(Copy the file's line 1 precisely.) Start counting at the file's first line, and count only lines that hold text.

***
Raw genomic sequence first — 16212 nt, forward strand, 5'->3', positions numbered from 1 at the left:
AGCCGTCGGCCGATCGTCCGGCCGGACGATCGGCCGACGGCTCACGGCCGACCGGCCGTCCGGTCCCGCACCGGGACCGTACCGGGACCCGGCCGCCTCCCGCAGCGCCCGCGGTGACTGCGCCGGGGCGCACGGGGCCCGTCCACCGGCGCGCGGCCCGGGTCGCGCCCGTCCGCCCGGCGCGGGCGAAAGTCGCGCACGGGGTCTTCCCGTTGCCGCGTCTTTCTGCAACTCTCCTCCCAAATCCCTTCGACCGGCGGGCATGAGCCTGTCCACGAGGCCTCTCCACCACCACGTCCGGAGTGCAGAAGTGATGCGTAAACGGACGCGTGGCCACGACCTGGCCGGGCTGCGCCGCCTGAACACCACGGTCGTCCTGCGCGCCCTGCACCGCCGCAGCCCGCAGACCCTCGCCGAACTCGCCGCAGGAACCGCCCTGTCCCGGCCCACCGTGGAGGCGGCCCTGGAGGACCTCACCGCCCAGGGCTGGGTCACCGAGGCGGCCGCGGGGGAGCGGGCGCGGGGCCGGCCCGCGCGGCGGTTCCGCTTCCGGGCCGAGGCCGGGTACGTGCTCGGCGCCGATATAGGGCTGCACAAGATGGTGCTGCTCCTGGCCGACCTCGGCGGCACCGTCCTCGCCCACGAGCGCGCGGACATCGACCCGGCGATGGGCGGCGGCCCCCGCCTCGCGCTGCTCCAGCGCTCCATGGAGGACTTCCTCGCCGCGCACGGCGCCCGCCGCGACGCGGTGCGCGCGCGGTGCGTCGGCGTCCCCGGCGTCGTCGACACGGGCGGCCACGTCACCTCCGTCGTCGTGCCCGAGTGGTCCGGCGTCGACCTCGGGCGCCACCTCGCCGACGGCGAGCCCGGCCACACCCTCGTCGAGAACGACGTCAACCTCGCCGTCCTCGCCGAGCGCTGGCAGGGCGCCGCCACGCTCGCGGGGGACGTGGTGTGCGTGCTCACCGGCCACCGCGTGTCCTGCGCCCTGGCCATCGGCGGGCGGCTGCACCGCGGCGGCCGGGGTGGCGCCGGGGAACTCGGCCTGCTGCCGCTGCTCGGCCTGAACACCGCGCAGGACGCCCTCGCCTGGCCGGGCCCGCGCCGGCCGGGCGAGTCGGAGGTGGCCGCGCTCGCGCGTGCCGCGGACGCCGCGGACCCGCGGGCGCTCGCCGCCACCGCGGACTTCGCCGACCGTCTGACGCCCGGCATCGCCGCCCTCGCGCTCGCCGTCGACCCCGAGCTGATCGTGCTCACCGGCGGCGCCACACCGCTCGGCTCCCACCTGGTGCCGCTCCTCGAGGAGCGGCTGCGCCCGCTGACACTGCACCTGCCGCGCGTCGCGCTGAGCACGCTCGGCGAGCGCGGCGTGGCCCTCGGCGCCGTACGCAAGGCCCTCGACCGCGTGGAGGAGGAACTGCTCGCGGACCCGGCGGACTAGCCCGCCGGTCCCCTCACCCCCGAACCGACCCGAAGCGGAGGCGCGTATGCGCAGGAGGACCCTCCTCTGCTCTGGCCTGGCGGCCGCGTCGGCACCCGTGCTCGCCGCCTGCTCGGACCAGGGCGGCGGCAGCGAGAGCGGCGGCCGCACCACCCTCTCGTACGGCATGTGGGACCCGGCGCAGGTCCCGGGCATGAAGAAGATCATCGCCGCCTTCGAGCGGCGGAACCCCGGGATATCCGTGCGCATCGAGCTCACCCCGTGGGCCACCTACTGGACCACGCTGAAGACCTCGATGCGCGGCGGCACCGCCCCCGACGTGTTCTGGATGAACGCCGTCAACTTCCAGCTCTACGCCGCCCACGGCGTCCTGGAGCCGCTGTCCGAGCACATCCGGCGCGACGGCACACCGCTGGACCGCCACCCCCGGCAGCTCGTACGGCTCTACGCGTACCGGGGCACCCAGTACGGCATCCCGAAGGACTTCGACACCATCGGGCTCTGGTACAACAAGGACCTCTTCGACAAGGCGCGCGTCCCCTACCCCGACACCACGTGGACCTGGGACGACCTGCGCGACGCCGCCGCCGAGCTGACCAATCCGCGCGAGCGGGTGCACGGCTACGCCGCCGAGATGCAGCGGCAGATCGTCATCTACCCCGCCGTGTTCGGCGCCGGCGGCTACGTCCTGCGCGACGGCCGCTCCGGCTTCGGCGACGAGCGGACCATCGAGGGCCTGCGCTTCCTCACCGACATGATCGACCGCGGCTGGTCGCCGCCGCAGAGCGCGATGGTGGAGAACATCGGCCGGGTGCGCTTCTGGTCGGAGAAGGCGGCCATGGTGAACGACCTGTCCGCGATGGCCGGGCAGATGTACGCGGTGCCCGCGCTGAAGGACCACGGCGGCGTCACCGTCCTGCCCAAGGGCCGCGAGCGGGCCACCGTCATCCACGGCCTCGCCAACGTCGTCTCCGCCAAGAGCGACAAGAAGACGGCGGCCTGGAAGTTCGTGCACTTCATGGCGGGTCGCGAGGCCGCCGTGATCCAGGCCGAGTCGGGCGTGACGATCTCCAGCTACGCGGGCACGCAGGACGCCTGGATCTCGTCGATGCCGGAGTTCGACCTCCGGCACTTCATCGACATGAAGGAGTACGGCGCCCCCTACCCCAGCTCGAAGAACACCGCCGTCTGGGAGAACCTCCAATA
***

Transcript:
Raw genomic sequence first — 16212 nt, forward strand, 5'->3', positions numbered from 1 at the left: